The Native Client game engine powered by Lua

Before Starting

What is Native Client?

Already know? Skip to Enable Native Client Everywhere.

Native Client is a (fairly) new technology that is built into all modern versions of Chrome. It enables developers to package compiled code of languages such as C and C++ into binaries that are downloaded and run on a client’s browser.

Typically the language of web applications has been JavaScript, but with Native Client our options are expanded significantly.

Aroma uses the scripting language Lua to enable you write games. Because Lua is written in C, it can be compiled into a Native Client binary and distributed to users visiting the site where your game is located.

There have been attempts to port Lua to JavaScript (as opposed to using something like Native Client), but the results aren’t perfect. Depending on how it’s done, there are either missing features (like coroutines) or significant performance hits.

The version of Lua running in Aroma is the real Lua. It’s fast, and everything works as expected.

There are a couple caveats though. First, Native Client is only supported by Google Chrome. Second, Native Client applications are only allowed to run if they are installed from the Chrome Web Store.

Even with these two minor issues, Native Client still makes a great platform for game development.

Enable Native Client Everywhere

By default Chrome restricts where Native Client applications can run. This default setting only lets them run when they are installed as applications from the Chrome Web Store.

This is fine for when you want to distribute your game, but it’s not a good way to do development. For this reason, we will enable Native Client everywhere.

To do this, type chrome://flags into your address bar and press enter.

Scroll down until you find the entry for Native Client:

Native Client

Just click enable, then restart your browser as directed.

Testing Locally

There is one more restriction Native Client puts on us. When testing your game locally, the page it runs in must be served by a web server. It can not be opened from your file system.

You can tell if you are trying to open a page from your file system if the address in the address bar starts with file://.

You must run a web server locally on your computer, then place all of your game resources somewhere accessible by this server.

More information about this can be found here.

Creating a Test Game

Downloading & Installing

Start by downloading the latest version:

Inside the zip file, you need the following files to be uploaded alongside your game, so start by placing them in a folder for your game:

  • aroma.nmf
  • aroma_i686.nexe
  • aroma_x86_64.nexe
  • js/aroma.js

Hello World

For the sake of the tutorial, we will create a small Hello World demo. Add a file called main.lua to the folder you just created:

-- main.lua
function aroma.draw()"Hello World!", 10, 10)

This simple example will just write "Hello World!" to the Aroma viewport at position 10, 10.

Next we need to create the HTML page that will be the container for our game. In the same folder create index.html:

<html lang="en">
  <script type="text/javascript" src="js/aroma.js"></script>
  <div id="game_container"></div>
  <script type="text/javascript">
    var game = new Aroma("game_container", 640, 480);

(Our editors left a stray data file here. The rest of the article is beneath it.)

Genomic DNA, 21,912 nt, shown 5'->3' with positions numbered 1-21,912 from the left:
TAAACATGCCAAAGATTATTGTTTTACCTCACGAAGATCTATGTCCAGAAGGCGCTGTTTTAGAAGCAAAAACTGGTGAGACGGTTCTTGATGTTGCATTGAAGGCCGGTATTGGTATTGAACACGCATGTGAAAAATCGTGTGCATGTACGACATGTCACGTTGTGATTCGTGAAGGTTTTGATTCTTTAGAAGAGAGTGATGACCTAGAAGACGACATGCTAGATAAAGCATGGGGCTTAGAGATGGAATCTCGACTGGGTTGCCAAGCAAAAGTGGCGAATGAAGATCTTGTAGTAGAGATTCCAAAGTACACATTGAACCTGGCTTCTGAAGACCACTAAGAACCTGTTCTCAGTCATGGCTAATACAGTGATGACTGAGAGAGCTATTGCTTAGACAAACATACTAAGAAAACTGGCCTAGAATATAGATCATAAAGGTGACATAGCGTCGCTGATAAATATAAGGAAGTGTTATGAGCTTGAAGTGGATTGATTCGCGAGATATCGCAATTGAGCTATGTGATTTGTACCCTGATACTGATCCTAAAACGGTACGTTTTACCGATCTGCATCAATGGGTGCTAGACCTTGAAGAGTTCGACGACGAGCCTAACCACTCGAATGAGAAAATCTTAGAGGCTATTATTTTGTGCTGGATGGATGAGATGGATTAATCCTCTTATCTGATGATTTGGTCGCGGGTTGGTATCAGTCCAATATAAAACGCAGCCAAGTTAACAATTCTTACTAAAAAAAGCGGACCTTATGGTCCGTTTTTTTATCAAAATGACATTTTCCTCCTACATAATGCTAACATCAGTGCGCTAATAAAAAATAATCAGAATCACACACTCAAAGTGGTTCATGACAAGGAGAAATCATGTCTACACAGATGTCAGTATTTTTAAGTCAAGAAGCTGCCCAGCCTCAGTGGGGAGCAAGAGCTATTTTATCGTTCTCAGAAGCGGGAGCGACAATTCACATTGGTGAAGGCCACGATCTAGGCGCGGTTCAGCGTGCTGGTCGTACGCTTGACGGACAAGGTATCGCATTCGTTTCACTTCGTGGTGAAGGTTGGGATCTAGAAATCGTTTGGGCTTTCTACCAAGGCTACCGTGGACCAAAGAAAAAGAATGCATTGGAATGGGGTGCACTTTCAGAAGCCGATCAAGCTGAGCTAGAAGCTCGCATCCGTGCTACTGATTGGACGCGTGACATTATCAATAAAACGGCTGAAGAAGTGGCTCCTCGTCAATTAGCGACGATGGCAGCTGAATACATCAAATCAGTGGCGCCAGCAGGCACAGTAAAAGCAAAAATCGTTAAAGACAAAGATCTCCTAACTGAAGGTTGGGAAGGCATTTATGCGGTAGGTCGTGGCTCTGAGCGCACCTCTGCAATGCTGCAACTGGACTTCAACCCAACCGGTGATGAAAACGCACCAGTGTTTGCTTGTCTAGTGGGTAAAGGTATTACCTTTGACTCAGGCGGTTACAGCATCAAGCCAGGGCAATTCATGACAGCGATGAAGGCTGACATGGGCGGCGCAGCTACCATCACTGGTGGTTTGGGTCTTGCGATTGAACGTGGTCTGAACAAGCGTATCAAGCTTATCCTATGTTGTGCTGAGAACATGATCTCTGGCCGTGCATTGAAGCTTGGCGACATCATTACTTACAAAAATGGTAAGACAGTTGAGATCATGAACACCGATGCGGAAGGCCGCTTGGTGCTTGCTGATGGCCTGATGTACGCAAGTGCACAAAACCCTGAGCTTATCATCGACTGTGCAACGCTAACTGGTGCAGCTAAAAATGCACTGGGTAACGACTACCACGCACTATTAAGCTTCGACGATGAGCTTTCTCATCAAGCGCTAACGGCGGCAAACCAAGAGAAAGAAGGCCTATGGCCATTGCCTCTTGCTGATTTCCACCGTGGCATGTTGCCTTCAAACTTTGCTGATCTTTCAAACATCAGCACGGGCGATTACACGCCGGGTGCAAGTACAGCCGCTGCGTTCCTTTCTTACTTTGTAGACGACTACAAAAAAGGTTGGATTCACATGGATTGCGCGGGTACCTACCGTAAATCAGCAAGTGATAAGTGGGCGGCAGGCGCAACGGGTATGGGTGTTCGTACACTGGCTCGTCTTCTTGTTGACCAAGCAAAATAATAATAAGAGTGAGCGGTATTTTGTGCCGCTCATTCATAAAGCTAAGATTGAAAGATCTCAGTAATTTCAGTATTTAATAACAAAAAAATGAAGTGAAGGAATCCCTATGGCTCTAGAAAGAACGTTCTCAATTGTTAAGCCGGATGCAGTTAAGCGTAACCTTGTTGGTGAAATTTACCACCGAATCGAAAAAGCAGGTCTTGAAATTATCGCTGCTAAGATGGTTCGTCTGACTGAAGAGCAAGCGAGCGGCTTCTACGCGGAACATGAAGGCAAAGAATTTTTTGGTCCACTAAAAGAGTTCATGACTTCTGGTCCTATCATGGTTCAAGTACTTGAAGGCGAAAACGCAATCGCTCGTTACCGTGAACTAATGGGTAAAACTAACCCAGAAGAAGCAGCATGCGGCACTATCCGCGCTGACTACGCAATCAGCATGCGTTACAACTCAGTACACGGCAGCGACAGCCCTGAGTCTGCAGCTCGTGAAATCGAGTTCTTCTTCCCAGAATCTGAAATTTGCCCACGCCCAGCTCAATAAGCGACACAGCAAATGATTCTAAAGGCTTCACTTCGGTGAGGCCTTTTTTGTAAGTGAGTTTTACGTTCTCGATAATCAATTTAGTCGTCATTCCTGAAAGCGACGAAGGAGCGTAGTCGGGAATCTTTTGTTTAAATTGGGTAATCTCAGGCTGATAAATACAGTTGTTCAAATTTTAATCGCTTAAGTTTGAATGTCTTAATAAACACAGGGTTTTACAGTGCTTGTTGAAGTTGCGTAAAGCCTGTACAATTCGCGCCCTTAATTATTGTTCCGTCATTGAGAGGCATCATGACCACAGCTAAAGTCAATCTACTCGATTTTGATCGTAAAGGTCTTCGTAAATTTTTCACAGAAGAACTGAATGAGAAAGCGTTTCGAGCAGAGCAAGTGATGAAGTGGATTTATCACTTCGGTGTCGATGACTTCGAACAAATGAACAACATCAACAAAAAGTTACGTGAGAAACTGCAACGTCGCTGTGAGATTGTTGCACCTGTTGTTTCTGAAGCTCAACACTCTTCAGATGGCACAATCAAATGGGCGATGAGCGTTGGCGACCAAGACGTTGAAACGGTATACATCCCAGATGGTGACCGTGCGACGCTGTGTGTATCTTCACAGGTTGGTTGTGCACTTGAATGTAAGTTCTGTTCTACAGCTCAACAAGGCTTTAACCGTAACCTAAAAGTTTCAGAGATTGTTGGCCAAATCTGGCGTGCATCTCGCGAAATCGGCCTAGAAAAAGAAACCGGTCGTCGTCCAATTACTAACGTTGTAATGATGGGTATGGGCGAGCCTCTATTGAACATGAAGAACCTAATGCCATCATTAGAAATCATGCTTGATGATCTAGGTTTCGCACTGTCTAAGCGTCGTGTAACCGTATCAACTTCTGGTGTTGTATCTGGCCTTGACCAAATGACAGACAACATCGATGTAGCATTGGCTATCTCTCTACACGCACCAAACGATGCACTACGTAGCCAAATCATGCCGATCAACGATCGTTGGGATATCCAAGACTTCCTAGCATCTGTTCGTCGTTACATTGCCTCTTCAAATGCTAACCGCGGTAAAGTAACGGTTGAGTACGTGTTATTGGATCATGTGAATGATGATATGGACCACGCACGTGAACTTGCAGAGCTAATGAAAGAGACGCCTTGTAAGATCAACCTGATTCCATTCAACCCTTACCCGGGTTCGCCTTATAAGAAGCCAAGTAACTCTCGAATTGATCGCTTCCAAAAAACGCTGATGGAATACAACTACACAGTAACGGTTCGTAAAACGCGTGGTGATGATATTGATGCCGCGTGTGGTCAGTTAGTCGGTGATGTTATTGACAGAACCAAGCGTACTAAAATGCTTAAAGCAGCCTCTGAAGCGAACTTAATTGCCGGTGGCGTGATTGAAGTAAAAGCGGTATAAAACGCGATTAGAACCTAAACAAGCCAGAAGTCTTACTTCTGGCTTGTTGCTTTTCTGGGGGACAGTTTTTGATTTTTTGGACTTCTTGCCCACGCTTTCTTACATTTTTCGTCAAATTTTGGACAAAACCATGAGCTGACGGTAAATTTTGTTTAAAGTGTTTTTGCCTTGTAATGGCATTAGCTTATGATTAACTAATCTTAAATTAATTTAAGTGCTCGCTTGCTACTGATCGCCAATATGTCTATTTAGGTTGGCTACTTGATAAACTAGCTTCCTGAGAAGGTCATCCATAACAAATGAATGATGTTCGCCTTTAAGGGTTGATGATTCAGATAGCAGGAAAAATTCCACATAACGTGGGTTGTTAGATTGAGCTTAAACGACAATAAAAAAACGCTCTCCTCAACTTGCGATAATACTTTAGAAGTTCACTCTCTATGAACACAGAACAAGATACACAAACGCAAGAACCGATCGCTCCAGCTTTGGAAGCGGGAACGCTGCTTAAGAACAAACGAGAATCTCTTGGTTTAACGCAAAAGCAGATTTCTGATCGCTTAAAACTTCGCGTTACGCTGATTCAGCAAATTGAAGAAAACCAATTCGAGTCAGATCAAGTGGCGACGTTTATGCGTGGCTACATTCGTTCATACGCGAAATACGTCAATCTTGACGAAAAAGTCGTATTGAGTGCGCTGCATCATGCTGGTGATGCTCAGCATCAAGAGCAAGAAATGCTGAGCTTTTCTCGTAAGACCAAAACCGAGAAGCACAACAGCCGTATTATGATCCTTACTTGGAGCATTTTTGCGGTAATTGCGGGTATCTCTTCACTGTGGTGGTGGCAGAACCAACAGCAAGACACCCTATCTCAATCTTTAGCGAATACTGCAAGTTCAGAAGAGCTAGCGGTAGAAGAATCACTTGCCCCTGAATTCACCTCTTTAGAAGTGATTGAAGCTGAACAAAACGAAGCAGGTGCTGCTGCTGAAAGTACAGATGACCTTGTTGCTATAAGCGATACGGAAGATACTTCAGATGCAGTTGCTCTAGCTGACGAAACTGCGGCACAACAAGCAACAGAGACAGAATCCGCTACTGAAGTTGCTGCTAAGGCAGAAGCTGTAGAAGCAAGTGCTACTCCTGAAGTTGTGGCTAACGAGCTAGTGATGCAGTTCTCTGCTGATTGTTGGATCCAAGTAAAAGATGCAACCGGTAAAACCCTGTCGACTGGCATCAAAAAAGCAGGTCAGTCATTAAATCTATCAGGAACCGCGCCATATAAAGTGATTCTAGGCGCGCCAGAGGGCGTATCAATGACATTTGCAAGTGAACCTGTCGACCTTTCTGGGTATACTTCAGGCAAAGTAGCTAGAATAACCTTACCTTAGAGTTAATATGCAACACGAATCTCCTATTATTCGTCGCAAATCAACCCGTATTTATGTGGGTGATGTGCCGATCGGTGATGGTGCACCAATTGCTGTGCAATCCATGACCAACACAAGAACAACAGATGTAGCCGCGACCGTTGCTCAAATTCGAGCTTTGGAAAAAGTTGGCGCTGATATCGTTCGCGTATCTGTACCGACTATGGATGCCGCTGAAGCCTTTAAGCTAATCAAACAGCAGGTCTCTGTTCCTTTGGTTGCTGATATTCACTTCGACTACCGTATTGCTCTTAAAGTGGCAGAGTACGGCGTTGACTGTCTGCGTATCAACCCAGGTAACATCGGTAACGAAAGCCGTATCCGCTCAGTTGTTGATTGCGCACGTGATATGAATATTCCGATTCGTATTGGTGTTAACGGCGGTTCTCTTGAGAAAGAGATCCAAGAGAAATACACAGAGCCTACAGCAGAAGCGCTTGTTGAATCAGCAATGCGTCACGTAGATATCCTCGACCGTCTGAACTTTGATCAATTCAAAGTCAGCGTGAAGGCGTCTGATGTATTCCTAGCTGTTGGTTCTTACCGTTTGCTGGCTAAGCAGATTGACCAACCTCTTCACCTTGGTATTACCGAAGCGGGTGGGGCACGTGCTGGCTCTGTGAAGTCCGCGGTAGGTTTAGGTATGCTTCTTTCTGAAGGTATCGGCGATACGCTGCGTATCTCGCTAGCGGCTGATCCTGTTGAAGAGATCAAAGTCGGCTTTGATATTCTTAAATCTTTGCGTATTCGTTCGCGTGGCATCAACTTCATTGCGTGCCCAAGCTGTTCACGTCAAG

A couple interesting things are done here. But first, let’s load it and see what happens.

If we navigate to the URL of our page, you will see a nice loading animation as Aroma loads. When Aroma is ready, our Lua code is automatically loaded from main.lua and Hello World! should appear in viewport.

If the game does not run, make sure you are accessing it from a web server.

So far, the simple HTML page above loads the aroma.js dependency and creates an Aroma object. The first argument is the id of the HTML element where the game is placed. The second and third are the size of the game viewport in pixels.

That’s it! You're now ready to start making games using the Lua API.

Game Development Tips

Getting Debug Output

When you call print from Lua, or your game crashes, it useful to see the output. By default Aroma uses Chrome’s development console to dump this information.

Click the wrench icon in Chrome, go to the Tools menu option, then click on Javascript Console. This console is where you can see error and print messages. (standard out and standard in)

For example, if we tried to run the broken code:

-- note the syntax error, no closing "

We would see something like this:

Error message

It’s possible to customize where this information is written. For example, consider logging errors to some server so you can tell when the client’s game crashes.

See the documentation for the Aroma constructor.

Using Chrome’s FPS Counter

Although Aroma has a built in function to get the framerate, Chrome has a convenient FPS counter that includes a graph of the FPS over time.

To enable it, navigate your browser to chrome://flags and enable the FPS Counter.

FPS Counter

When your game runs, you'll now see something like this at the top of the screen:

FPS Example

Note: This will show up on all webpages, it might be helpful to disable it when you aren’t developing.

Porting LÖVE Games

One of the advantages of Aroma is that it implements parts of the LÖVE API, an existing game framework. The simplest way to port you game is to just assign aroma to love at the top of your game:

-- main.lua
love = aroma

function love.draw()"Hello from Aroma!", 10, 10)

In the future Aroma hopes to implement the whole LÖVE API, but for the time being only what is listed in the Lua API Manual is supported.

Next Steps

Check out the project on GitHub, Fork the code and post issues!

Post about Aroma on Twitter:

Or follow the author on Twitter for updates: @moonscript.